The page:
Two Test Positive for HIV After 'Vampire Facial'

NMDOH 2 former spa clients confirmed to have HIV

NMDOH 2 former spa clients confirmed to have HIV

The New Mexico Department of Health has issued an official warning after two confirmed cases of HIV were linked with "Vampire" facials administered at an Albuquerque spa.

Two people who received facial injections from the same spa in the U.S. have contracted HIV, health officials have announced.

It is also known as the plasma-rich protein facial (PRP) and involves injecting plasma, typically from your own blood, into the face with a micro-needling pen.

Yet if the micro-needling pen or any other equipment is not properly disposed of or sterilized between facials, that could expose patients to potential blood-borne infections, as what was seen in New Mexico, Dr. Ehsan Ali, a board-certified internal medicine physician known as the Beverly Hills Concierge Doctor, said a year ago.

A spokesperson for the New Mexico Department of Health said both clients contracted the same strain of the HIV virus.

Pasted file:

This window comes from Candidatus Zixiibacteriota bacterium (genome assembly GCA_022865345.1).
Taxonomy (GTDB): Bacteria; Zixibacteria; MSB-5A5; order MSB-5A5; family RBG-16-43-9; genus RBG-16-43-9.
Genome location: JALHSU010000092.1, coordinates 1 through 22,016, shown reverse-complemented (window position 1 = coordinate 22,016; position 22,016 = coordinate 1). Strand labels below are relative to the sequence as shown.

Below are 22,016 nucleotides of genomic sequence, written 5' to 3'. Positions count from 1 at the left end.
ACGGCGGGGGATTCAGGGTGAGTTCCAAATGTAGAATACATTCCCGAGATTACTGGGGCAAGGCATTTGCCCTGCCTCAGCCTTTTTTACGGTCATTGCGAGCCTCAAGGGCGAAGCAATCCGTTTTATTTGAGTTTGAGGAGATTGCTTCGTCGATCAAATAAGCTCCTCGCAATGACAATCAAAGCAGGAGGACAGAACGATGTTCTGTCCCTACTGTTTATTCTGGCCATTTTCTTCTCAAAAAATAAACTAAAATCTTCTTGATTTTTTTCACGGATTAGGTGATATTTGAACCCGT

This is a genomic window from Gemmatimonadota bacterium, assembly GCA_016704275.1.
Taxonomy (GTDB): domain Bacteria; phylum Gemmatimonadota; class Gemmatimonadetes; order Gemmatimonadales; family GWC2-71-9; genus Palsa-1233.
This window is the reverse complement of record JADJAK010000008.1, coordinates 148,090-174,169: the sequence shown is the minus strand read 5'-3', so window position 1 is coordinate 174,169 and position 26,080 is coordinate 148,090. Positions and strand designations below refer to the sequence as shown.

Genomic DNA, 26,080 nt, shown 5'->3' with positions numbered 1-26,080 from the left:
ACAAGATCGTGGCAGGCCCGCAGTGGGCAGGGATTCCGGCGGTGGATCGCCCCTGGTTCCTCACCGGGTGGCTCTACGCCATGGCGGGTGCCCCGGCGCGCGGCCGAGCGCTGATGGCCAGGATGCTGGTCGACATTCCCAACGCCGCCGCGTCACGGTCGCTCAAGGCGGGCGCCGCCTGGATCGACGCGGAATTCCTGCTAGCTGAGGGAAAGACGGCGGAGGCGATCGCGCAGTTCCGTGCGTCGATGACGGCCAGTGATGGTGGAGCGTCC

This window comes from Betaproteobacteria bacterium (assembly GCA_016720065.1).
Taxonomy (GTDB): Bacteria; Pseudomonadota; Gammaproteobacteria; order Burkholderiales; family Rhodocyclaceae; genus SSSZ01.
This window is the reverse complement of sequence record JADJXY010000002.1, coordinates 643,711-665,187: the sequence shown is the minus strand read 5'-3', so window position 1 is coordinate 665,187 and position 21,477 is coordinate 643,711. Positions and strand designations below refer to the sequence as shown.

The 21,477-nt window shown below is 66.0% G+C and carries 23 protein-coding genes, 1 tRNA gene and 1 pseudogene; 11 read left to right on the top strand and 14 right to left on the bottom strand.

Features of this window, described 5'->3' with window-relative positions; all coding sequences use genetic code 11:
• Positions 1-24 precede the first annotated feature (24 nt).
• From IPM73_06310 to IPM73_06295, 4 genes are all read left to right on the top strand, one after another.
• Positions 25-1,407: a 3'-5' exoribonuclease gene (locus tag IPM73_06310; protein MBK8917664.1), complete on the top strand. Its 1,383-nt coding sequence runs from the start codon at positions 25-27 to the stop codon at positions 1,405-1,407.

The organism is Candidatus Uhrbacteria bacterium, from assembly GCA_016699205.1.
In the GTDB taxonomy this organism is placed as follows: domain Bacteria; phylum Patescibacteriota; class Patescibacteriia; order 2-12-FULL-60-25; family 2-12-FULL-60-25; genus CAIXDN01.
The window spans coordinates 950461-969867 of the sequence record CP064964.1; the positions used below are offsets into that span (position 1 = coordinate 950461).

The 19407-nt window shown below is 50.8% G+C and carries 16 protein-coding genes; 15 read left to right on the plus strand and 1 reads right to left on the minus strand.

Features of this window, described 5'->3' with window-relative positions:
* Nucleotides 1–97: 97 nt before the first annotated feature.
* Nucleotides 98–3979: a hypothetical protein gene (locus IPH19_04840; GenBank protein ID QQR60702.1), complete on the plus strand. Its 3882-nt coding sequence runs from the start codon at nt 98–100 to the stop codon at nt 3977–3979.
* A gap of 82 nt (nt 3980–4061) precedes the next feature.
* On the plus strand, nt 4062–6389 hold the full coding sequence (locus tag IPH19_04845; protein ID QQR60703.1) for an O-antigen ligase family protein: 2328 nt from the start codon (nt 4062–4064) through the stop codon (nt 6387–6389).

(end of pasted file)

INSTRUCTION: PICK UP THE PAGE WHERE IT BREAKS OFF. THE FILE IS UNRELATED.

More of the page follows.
The facial was made popular byKim Kardashian in 2013 after she posted a photo of her undergoing the procedure onto social media. However, experts caution patients receiving this treatment as two individuals have been diagnosed with HIV after vampire facials at VIP Spa.

Laboratory testing indicated that the clients were infected with the same HIV virus, increasing the likelihood that the infections may have resulted from the procedures.

That scare prompted the state's health department to ask anyone who received needle-related procedures there to get tested for exposure to HIV and hepatitis B and C. Those sorts of injections need to be given by a licensed medical provider, according to state officials.

Officials say the two people patronized the spa between May and September of 2018.

How Can Vampire Facials Transmit HIV?

The treatment is most commonly used for to improve the appearance of pores, acne scars and fine lines.

After signing up to do it, the 38-year-old learned she was pregnant, meaning she couldn't use the numbing cream or painkiller before the treatment as doctors recommended.

"It was really rough and painful for me", she explained. "It's the one treatment that I'll never do again", she wrote.

Day advises that these kinds of procedures should be handled by medical professionals: through a board-certified dermatologist or plastic surgeon.

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